The Mail's angle echoes several skeptic blogs' take on the paper, which has has been knocking around in the blogosphere for a while. Anthony Watts - who has argued for a long time both that the MWP was global -  first covered it on his site. UK technology site The Register,  which takes a curious climate skeptic line on articles about climate change, then picked the story up. And it looks like the Mail got the story from The Register. This piece by Bob Ward in HuffPo today nicely describes the transmission of the story up the media food chain. Watts, incidentally, was rather sniffy about the Mail piece's lack of graphs

Why is the  Mail's angle on the paper such a leap? 

First, the Mail's presentation of this as conclusive proof that the MWP was global is a bit of a stretch. As Lu points out in a fuller statement: 

"We clearly state in our paper that we studied one site at the Antarctic Peninsula. The results should not be extrapolated to make assumptions about climate conditions across the entire globe." 

Climate scientists have been discussing whether the MWP was a global phenomenon or simply confined to some regions of the globe for fifty years now. They cannot yet be sure because climate proxy data, such as is used in this study, is still sparse, particularly from the tropics and the southern hemisphere, but the available evidence suggests that warming during the Medieval Warm Period was probably not as globally widespread as the warming seen since the 1970s. 

As we have discussed before, it's possible that temperatures in the MWP were comparable with today's - while the ikaite proxy is helpful in filling in the picture of what happened, uncertainties still remain. The National Academy of Sciences Report on Climate Reconstructions indicates that even in the Northern Hemisphere, where the majority of the evidence for warmer temperatures lies, temperatures today are probably higher than they were during the MWP. 

Anyway, the question of whether or not the MWP was a global phenomenon, or whether MWP were comparable to today's is beside the point.

Sinclair points out that the Mail's piece is a bit of a straw man argument . The Mail is arguing that "if there was [anywhere ] on the planet that experienced temperatures close to 20th Century warmth" at any time during the MWP, the warming temperatures we are experiencing today are just part of natural cycles, not a result of human activity.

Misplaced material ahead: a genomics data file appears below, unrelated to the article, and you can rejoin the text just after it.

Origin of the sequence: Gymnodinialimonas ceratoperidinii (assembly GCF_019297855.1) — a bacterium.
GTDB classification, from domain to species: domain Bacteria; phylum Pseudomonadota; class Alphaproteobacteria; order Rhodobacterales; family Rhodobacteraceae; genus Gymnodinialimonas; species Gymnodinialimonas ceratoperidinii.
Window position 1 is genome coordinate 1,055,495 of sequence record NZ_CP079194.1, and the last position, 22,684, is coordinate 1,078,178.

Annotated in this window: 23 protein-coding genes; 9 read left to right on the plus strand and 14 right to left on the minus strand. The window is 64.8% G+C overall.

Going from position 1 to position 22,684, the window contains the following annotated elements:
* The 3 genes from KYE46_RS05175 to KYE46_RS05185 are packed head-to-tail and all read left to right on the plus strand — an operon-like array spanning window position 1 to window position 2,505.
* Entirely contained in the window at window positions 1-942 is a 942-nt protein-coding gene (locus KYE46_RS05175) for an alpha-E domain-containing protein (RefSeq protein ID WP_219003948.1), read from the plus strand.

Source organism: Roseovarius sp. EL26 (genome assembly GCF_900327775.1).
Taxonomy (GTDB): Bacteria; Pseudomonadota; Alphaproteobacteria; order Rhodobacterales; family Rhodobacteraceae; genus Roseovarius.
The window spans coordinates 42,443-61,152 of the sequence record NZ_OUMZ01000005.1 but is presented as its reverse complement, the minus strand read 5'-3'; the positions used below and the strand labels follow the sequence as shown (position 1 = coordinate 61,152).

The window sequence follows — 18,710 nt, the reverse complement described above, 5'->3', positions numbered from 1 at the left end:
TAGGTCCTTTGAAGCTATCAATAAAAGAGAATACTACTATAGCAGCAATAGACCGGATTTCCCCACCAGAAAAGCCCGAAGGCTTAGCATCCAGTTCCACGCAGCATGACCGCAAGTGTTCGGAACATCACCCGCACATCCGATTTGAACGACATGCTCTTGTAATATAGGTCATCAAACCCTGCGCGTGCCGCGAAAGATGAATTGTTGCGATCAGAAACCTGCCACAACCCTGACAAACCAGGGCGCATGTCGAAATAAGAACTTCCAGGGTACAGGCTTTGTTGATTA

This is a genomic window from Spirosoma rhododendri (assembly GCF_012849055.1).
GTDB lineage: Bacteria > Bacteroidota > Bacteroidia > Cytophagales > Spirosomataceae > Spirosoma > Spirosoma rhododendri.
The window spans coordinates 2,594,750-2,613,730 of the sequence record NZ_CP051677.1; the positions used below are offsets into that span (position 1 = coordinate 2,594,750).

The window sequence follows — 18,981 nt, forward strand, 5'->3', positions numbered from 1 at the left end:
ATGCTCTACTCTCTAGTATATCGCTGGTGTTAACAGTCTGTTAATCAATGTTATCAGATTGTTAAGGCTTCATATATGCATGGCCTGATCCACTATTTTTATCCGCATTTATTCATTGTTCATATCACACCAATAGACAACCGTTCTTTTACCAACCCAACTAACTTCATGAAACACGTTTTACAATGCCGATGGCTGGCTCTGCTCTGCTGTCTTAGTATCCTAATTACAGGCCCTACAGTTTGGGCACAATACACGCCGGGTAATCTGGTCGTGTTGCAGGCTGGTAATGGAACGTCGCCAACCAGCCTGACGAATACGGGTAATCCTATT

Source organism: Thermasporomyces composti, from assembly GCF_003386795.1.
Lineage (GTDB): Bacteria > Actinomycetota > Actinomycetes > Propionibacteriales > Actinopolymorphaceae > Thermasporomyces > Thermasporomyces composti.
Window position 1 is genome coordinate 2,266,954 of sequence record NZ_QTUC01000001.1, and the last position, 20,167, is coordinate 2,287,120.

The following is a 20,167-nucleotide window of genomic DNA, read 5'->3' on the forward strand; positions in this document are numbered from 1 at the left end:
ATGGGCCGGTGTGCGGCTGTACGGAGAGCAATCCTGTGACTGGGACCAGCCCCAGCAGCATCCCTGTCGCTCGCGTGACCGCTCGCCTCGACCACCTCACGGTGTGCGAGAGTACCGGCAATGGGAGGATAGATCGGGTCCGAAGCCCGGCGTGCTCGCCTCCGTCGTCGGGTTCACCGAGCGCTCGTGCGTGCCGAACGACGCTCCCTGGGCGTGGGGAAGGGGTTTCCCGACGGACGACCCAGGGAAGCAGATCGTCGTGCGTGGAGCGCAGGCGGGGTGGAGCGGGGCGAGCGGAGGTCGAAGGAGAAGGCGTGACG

As Lu says, statements such as the Mail Online claim that the study "throws doubt on orthodoxies around global warming," 

"completely misrepresent our conclusions. Our study does not question the well-established anthropogenic warming trend."

The evidence strongly suggests that the previous warming was driven by different factors like higher than average solar radiation and less volcanic activity - not rising levels of carbon dioxide. It does not follow that the same factors are responsible for the rising temperatures we are currently observing.

The warming of the Earth since the 70s is consistent with the basic physics of greenhouse gases. Greenhouse gases trap heat in the atmosphere. Levels of greenhouse gases have been going up, and temperature have been rising. Other natural changes (like changes in the sun's activity) are not able to explain the observed changes.

So this is why Lu is probably perturbed at the Mail's coverage of his findings - though given that his clarification doesn't fit with the paper's usual line on climate change, it's safe to assume the skeptic media won't pay much attention to it.